Friday, January 13, 2017

Friday (the 13th) Forgotten Books: the links to the reviews, 13 January 2017

It's a troubled time at FFB, with various afflictions and even an occasional bit of good news mixed in for a number of contributors to the weekly go-round, including Patti Abbott's connectivity being cut at home, so I host today...Patti will probably be hosting again next week...

Mark Baker: Indigo Slam by Robert Crais

Joe Barone: An Owl Too Many by Charlotte MacLeod

Bernadette: Gin and Murder by Josephine Pullein-Thompson

John Boston: Amazing Stories: Fact and Science Fiction, January 1962, edited by Cele Goldsmith

Brian Busby: early Harlequin paperbacks (crime fiction, romance, etc.)

Bill Crider: Scaramouche by Rafael Sabatini

Martin Edwards: The Viper by Roy Homiman

Peter Enfantino and Jack Seabrook:  DC war comics, August/September 1967

Will Errickson: Razored Saddles edited by Joe R. Lansdale and Pat LoBrutto; Yellow Fog by Les Daniels

Fred Fitch: A Good Story and Other Stories by Donald Westlake

Paul Fraser: The Magazine of Fantasy and Science Fiction, October 1951, edited by Anthony Boucher and J. Francis McComas

Barry Gardner: Primal Fear by William Diehl

John Grant: Net of Cobwebs by Elisabeth Sanxay Holding 

Rich Horton: By the Good Sainte Anne by Anna Chapin Ray; 200 Years to Christmas by J. T. McIntosh; Rebels of the Red Planet by Charles L. Fontenay

Jerry House: Isaac Asimov's Wonderful Worlds of Science Fiction #6: Neanderthals edited by Robert Silverberg, Martin H. Greenberg, & Charles G. Waugh

Tracy K.: The Manchurian Candidate by Richard Condon

George Kelley: The Knife Slipped by Erle Stanley Gardner

Joe Kenney: The James Bond Dossier by Kingsley Amis

Margot Kinberg: Burial Rites by Hannah Kent

Kate Laity: The Dark is Rising by Susan Cooper

B. V. Lawson: Cast for Death by Margaret Yorke

Jonathan Lewis: "Pressure" by Morris Hershman

Steve Lewis: A Country Kind of Death by Mary McMullen; Dogs of the Captain by Max Brand; Black Death by Thomas H. Stone

Todd Mason: Crime fiction magazines in English: August/September 1964; Robert Silverberg in my early reading

John F. Norris: Within the Maze by Ellen Wood

Juri Nummelin: Summer of Night by Dan Simmons

Matt Paust: On Top of Spoon Mountain by John Nichols

James Reasoner: Dead Men Singing: The Men Who Fought for Texas by H. Bedford Jones

Richard Robinson: Cooking for Jeffrey by Ina Garten

Gerard Saylor: The Black Beetle in "No Way Out" by Francesco Francavilla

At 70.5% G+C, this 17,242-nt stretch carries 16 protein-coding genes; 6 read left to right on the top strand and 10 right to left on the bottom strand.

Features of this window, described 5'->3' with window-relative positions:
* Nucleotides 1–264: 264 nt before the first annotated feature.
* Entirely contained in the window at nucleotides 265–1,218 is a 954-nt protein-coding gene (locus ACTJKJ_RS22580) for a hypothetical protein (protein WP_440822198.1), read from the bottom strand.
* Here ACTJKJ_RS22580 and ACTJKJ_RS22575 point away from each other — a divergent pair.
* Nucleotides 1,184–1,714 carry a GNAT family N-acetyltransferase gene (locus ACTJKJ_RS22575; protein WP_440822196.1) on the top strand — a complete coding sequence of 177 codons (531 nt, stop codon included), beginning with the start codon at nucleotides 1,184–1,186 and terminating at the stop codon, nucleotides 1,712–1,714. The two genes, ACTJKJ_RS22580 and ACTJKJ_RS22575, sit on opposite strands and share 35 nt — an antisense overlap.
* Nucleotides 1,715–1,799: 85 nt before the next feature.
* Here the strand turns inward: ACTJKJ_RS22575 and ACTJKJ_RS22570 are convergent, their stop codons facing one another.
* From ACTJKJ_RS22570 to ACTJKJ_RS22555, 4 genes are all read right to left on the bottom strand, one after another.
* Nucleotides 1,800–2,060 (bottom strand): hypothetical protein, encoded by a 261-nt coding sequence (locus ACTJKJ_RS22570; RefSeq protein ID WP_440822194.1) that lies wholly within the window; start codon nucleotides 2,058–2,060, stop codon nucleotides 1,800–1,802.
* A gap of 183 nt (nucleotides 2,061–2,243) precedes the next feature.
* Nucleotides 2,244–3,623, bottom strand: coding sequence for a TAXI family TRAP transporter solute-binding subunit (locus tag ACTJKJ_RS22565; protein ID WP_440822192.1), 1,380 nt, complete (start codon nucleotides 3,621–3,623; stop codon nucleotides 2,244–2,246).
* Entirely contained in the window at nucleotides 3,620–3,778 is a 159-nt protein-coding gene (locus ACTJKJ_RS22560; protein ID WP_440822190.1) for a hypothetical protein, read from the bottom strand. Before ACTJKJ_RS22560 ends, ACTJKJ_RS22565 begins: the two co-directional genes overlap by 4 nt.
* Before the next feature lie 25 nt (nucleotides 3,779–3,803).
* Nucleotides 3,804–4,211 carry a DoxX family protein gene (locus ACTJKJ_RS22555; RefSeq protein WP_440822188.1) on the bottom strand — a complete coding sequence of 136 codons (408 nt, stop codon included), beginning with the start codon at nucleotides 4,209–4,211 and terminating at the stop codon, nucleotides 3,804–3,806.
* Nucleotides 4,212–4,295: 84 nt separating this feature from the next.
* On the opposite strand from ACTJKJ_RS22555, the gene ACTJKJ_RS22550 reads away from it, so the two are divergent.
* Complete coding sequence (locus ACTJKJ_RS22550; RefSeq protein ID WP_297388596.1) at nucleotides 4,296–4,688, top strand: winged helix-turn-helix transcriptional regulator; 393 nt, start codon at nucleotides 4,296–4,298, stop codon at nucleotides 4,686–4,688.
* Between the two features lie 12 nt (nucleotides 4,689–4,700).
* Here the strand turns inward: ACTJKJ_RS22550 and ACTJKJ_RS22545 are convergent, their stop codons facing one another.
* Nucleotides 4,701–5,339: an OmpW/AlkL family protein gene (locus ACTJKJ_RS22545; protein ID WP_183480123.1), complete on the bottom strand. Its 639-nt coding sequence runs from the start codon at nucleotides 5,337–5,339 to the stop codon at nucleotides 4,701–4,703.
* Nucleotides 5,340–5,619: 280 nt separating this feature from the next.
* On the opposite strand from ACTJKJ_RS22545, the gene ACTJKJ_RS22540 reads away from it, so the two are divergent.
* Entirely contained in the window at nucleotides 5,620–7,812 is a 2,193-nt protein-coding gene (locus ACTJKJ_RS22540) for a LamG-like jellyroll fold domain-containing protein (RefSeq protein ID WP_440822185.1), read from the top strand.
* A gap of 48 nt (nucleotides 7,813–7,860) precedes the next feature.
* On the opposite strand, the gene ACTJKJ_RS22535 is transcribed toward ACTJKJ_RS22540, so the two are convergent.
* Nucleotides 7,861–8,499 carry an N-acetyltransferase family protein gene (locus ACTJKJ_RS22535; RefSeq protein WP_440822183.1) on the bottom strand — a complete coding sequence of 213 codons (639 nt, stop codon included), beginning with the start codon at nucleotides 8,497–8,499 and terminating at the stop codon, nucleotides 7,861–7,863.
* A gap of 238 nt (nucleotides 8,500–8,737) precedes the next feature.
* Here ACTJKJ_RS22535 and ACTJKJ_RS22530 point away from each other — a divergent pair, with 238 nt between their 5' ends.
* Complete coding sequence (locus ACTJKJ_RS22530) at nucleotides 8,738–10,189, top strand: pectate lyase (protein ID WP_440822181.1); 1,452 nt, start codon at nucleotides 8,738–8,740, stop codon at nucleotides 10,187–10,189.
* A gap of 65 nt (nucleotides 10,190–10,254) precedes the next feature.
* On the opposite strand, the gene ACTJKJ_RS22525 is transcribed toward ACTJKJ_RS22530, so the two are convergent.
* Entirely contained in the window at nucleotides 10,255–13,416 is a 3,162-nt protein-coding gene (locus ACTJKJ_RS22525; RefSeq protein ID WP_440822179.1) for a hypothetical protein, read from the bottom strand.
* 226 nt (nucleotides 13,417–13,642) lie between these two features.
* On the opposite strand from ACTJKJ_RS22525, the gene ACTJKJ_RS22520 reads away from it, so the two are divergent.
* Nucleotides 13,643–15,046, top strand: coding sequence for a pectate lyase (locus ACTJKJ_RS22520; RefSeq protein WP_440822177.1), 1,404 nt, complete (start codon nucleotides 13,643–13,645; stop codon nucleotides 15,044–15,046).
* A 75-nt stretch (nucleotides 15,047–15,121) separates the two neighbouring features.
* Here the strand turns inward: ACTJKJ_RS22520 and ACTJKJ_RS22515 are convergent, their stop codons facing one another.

Steve Scott: "Honeymoon in the Off Season" by John D. MacDonald

Victoria Silverwolf: Fantastic: Stories of Imagination, November 1961, edited by Cele Goldsmith

Kerrie Smith: Summertime Death by Mons Kallentoft (translated by Neil Smith)

"TomCat": The Sleuth Patrol by Manly Wade Wellman

Mike Tooney: Motives for Murder edited by Martin Edwards

Prashant Trikannad: With Great Truth & Regard: The Story of the Typewriter in India edited by Sidharth Bhatia 


Jack Seabrook said...

Thanks for the link, Todd.

Todd Mason said...

Thank you, Jack.

Jerry House said...

Thanks for picking up the ball and running with it, Todd.

Todd Mason said...

Thank you, Jerry.

Todd Mason said...

Bonus: Graham Andrews's 10 favorite SF novels, in alphabetical order of author:
1. Hothouse (aka The Long Afternoon of Earth). Brian W. Aldiss.
2. The Crystal World. J. G. Ballard.
3. The Demolished Man. Alfred Bester.
4. The Songs of Distant Earth. Arthur C. Clarke.
5. The Man in the High Castle. Philip K. Dick.
6. Gather, Darkness! Fritz Leiber.
7. City. Clifford D. Simak.
8. The War Against the Rull. A. E. van Vogt.
9. The Chrysalids (aka Re-birth). John Wyndham.
10. The Dream Master. Roger Zelazny.

George said...

Thanks for substituting for Patti on such short notice, Todd! You're the best!

Todd Mason said...

No, but thanks. Perhaps the most pleasant aspect of a crisis-riddled day.

TracyK said...

Ah you did get this up on Friday the 13th. I did not check until today. A lovely group of books featured here.

Todd Mason said...

I agree...thanks for contributing.

Prashant C. Trikannad said...

Thanks for the inclusion, Todd. Always an honour to be a part of FFB.